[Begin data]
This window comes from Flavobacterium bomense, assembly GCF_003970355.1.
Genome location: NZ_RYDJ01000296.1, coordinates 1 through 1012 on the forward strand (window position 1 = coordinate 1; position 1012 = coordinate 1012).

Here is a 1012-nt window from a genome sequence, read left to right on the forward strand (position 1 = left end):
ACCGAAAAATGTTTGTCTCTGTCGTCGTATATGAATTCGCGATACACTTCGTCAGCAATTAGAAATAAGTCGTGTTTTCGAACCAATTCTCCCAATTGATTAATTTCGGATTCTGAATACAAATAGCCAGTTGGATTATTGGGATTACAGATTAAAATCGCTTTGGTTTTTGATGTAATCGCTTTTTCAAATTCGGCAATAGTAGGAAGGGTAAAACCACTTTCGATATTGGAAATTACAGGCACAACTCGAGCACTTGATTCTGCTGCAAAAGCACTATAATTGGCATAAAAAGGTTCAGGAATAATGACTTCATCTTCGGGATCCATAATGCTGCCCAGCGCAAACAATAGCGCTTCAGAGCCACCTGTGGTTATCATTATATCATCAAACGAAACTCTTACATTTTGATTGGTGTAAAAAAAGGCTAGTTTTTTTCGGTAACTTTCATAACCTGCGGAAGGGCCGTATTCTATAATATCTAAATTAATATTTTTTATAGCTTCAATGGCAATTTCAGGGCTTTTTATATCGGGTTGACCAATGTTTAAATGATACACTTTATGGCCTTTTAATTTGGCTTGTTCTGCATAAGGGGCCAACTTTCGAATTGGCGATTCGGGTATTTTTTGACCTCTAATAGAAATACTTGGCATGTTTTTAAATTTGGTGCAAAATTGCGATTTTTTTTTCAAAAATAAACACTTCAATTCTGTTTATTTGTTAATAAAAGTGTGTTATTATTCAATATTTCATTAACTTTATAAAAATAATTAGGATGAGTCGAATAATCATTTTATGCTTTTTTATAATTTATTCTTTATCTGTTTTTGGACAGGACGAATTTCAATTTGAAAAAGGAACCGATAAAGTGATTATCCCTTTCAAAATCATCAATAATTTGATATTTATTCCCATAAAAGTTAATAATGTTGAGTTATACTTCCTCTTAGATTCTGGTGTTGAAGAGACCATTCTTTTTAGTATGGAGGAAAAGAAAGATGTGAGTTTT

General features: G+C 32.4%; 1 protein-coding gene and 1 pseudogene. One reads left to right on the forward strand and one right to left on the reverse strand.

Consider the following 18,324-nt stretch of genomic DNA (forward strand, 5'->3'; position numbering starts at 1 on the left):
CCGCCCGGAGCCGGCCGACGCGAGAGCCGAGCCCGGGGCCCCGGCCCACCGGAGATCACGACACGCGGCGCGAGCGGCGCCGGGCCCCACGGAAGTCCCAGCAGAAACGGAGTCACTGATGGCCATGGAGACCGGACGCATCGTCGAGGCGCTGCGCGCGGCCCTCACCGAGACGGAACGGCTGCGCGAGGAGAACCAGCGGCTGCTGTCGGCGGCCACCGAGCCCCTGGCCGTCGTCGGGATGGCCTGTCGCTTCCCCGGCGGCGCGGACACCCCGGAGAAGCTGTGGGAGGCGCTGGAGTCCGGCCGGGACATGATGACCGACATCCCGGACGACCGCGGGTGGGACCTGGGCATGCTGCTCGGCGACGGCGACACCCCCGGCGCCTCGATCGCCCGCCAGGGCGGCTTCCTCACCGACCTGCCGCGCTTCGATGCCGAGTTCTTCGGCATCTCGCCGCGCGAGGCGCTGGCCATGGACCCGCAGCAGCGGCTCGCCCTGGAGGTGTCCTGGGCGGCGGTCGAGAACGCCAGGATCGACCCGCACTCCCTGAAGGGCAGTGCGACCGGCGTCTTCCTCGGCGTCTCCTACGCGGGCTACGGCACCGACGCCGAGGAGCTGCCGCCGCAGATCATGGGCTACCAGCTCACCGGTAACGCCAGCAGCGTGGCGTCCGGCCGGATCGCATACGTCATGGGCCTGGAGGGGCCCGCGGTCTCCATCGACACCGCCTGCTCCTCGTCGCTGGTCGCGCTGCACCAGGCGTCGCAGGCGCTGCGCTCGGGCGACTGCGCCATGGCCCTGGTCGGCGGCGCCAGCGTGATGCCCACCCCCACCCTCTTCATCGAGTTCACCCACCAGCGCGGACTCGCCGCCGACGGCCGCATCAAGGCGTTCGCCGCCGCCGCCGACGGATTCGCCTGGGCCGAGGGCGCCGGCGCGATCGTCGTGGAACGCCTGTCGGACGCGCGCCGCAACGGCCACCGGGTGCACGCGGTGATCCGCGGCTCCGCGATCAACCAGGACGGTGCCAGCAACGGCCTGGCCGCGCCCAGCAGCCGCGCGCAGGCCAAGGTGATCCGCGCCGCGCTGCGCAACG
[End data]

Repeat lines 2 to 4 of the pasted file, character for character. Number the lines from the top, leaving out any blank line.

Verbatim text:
Genome location: NZ_RYDJ01000296.1, coordinates 1 through 1012 on the forward strand (window position 1 = coordinate 1; position 1012 = coordinate 1012).

Here is a 1012-nt window from a genome sequence, read left to right on the forward strand (position 1 = left end):
ACCGAAAAATGTTTGTCTCTGTCGTCGTATATGAATTCGCGATACACTTCGTCAGCAATTAGAAATAAGTCGTGTTTTCGAACCAATTCTCCCAATTGATTAATTTCGGATTCTGAATACAAATAGCCAGTTGGATTATTGGGATTACAGATTAAAATCGCTTTGGTTTTTGATGTAATCGCTTTTTCAAATTCGGCAATAGTAGGAAGGGTAAAACCACTTTCGATATTGGAAATTACAGGCACAACTCGAGCACTTGATTCTGCTGCAAAAGCACTATAATTGGCATAAAAAGGTTCAGGAATAATGACTTCATCTTCGGGATCCATAATGCTGCCCAGCGCAAACAATAGCGCTTCAGAGCCACCTGTGGTTATCATTATATCATCAAACGAAACTCTTACATTTTGATTGGTGTAAAAAAAGGCTAGTTTTTTTCGGTAACTTTCATAACCTGCGGAAGGGCCGTATTCTATAATATCTAAATTAATATTTTTTATAGCTTCAATGGCAATTTCAGGGCTTTTTATATCGGGTTGACCAATGTTTAAATGATACACTTTATGGCCTTTTAATTTGGCTTGTTCTGCATAAGGGGCCAACTTTCGAATTGGCGATTCGGGTATTTTTTGACCTCTAATAGAAATACTTGGCATGTTTTTAAATTTGGTGCAAAATTGCGATTTTTTTTTCAAAAATAAACACTTCAATTCTGTTTATTTGTTAATAAAAGTGTGTTATTATTCAATATTTCATTAACTTTATAAAAATAATTAGGATGAGTCGAATAATCATTTTATGCTTTTTTATAATTTATTCTTTATCTGTTTTTGGACAGGACGAATTTCAATTTGAAAAAGGAACCGATAAAGTGATTATCCCTTTCAAAATCATCAATAATTTGATATTTATTCCCATAAAAGTTAATAATGTTGAGTTATACTTCCTCTTAGATTCTGGTGTTGAAGAGACCATTCTTTTTAGTATGGAGGAAAAGAAAGATGTGAGTTTT